Sola Revisit

Posted on 2011/12/20


More or less, the evolution of cuisine resembles the history of marriage. From Polygamy, monogamy to homo-sexual marriage, apparently, cross-culture marriages are of growing presence as well as fusion between cuisines. However, new things usually bring a lot of fun accompanied by unexpected risks. Marriage of flavors, especially the traditional with the exotics, could be more venerable to failures, rarely, generate the most fantasies.

Japanese Cuisine has shown an intrinsic affinity towards its french counterpart. The increasing number of Franco-Japonais restaurants feature Japanese influences or Fusion, more or less represents this trend. Among all its contemporaries, sola explores a new dimension, a brilliant twist between the two culinary cultures, rather than a mixture.

In a hidden street near Notre Dame, lodged this little gem by Chef Hiroki Yoshitake—a L’Astrance Alumni. Inside, the decor is rustic, under the typical 17 century ceiling, with a bouquet of ostrich in the corner, serene, zen and a tinge of cheerful melancholy.

The duo-Amuse-gueule (velouté de potiron au mascarpone, spéculos and l’anchois marinés) announced the preamble of prestige— modified classics highlighted with seasonal touch: the spéculos enlightens the mild Poitron velouté and all together, they create a stratum of sweetness—from mild to intense, a sheer pleaure.

The magic continues with foie gras caramélisé au miso sur toast épais et grillé, a striking touch of miso cast the spell on a tender, silky layer of foie gras. Miso, figue and chives, welcome to the carnival of the year. Besides, both the foie gras and the toast underneath were perfectly sized and crafted with great precision.

In an irregular but artistically shaped bowl, comes the soupe de tomate, where bathed the kiwi, ananas and strips of Homard, a chromatic rhapsody of autumn, assumed a vivid air for  next comers.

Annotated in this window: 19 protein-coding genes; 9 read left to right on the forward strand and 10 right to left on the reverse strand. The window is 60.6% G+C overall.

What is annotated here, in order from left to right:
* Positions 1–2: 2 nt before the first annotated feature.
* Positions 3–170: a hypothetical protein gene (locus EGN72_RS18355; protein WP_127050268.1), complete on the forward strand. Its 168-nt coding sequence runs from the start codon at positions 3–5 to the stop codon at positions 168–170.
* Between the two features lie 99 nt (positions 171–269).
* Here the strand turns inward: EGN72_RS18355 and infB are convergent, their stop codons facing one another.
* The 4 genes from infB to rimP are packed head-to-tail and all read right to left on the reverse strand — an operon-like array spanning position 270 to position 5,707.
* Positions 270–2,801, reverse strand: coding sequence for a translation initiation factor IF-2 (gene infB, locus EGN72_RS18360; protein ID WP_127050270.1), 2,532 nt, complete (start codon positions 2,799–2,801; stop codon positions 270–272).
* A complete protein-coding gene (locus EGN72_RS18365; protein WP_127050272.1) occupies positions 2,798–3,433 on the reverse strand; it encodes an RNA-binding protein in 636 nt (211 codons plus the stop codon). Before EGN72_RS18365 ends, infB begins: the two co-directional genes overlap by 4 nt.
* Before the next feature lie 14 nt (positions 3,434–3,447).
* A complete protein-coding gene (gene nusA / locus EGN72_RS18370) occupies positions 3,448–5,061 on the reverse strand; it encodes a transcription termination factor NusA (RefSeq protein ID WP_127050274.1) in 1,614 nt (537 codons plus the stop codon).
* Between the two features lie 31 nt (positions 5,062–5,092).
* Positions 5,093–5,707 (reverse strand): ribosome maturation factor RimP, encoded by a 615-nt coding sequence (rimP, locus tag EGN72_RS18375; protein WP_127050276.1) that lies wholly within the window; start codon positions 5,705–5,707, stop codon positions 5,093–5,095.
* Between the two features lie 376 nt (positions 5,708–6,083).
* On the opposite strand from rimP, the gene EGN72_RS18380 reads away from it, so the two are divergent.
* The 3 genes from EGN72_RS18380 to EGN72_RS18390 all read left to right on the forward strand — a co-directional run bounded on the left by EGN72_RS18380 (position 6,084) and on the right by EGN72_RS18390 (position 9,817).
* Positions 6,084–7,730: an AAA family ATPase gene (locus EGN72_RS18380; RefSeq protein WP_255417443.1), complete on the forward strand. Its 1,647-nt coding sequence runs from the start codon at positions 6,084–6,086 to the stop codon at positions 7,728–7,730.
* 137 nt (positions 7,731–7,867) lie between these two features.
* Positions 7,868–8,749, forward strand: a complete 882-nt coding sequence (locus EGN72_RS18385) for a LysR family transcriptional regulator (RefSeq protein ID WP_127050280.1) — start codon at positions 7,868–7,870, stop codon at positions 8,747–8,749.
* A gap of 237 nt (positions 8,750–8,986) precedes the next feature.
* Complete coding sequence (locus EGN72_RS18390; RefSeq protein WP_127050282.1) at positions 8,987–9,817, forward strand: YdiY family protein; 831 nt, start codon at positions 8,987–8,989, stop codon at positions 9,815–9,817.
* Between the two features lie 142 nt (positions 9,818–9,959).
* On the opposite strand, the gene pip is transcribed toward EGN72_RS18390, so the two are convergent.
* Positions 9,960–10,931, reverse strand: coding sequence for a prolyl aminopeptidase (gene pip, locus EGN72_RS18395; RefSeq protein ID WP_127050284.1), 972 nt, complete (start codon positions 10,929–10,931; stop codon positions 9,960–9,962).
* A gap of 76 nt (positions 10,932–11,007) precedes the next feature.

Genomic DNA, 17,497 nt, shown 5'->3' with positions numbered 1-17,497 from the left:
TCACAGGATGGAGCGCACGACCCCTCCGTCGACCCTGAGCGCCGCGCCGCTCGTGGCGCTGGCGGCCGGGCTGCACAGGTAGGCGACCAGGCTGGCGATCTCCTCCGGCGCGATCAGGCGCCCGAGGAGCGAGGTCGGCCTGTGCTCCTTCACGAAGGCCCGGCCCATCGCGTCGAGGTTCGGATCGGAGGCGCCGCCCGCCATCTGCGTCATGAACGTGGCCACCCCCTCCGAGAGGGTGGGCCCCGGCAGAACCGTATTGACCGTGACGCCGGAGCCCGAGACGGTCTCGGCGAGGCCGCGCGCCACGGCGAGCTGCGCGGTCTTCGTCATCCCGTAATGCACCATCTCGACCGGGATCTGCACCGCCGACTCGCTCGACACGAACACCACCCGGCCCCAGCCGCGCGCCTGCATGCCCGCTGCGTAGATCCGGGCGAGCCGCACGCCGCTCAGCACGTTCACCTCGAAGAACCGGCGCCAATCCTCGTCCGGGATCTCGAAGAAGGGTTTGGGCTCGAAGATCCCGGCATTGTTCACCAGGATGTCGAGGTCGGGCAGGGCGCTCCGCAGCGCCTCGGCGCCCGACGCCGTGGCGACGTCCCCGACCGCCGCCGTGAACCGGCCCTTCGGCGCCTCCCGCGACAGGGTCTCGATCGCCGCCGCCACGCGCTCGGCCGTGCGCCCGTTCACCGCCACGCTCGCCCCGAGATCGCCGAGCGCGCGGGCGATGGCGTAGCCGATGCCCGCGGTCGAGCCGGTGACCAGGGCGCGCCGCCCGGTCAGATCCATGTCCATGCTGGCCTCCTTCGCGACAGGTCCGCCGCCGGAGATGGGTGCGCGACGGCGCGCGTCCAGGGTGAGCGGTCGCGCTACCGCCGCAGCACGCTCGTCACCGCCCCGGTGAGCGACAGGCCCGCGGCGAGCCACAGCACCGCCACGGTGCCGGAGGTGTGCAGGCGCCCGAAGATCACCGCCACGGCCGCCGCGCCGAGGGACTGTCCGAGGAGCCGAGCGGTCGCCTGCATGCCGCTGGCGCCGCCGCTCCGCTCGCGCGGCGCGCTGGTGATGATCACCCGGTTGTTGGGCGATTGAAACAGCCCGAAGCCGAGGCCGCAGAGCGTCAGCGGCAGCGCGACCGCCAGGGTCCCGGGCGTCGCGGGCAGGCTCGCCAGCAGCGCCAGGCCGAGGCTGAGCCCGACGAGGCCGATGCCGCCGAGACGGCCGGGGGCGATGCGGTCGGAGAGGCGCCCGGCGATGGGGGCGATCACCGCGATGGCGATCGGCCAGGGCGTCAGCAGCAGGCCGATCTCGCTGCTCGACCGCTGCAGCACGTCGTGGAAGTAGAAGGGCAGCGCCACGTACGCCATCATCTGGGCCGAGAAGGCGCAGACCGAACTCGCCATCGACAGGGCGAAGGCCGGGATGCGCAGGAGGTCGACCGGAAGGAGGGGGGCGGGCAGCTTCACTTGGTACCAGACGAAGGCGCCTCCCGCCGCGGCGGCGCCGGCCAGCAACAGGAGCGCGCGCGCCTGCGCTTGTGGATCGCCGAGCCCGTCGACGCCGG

The lunch culminated in a perfectly grilled bar comes under a cloud of small pâtissons and palmier, the ginger puree with a fresh respiration breezed in some japanese hint but perfectly tuned to the whole.

A strip of Chocolate ganache, hided behind a blossomy tuile of framboise (raspberry), escorted by cookie powders, rested upon a porcelain plate brought a spectacular final stage. The chocolate had an almost subdued  like the light open ending of a wonderful movie.

Beneath the carefully calculated presentation, each ingredient displays loyally their own savor. None of the dishes failed to impress.

Also To Note:

The service is impecable, viewing my being perplexed by the name of pâtisson, my serveur brought from the kitchen two bight colorful babies—-the best french lesson I have ever had.

The tablewares are personalized, beautifully designed, most of which are ordered by the chef from Japan and themed with different creations.

My second visit was actually within one week from the first one, which means they almost have the same dish for degustation menu. Given this situation, the chef proposed to improvise 3 out of 4 items on the menu for me, apparently I accepted with pleasure and they all turn out to be fantastic.

Practical Information:


Menu déjeuner: 35€ , Menu degustation: 55 € 

12 rue de l’Hôtel Colbert, 75005

Closed Sunday, Closed Monday

Tel: 01 43 29 59 04